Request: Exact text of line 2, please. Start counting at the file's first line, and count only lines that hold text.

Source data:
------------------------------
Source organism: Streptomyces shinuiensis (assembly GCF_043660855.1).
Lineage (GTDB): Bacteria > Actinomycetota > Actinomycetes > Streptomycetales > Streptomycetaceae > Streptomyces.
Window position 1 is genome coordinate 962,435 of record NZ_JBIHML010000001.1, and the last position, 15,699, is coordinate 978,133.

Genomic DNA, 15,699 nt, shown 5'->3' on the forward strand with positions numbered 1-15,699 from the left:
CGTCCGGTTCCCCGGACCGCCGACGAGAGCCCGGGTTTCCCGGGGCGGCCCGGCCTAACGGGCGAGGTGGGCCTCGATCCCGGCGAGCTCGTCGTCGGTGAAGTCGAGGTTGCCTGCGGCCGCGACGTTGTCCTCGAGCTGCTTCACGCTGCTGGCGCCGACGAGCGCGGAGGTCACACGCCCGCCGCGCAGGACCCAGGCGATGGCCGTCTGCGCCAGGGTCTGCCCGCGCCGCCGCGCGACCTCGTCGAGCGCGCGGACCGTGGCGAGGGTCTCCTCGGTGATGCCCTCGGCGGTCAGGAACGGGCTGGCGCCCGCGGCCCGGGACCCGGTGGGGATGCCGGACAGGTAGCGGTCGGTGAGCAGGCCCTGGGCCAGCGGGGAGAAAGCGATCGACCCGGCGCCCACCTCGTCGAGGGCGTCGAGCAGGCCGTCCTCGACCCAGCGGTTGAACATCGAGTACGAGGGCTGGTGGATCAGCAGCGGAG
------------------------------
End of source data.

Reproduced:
Lineage (GTDB): Bacteria > Actinomycetota > Actinomycetes > Streptomycetales > Streptomycetaceae > Streptomyces.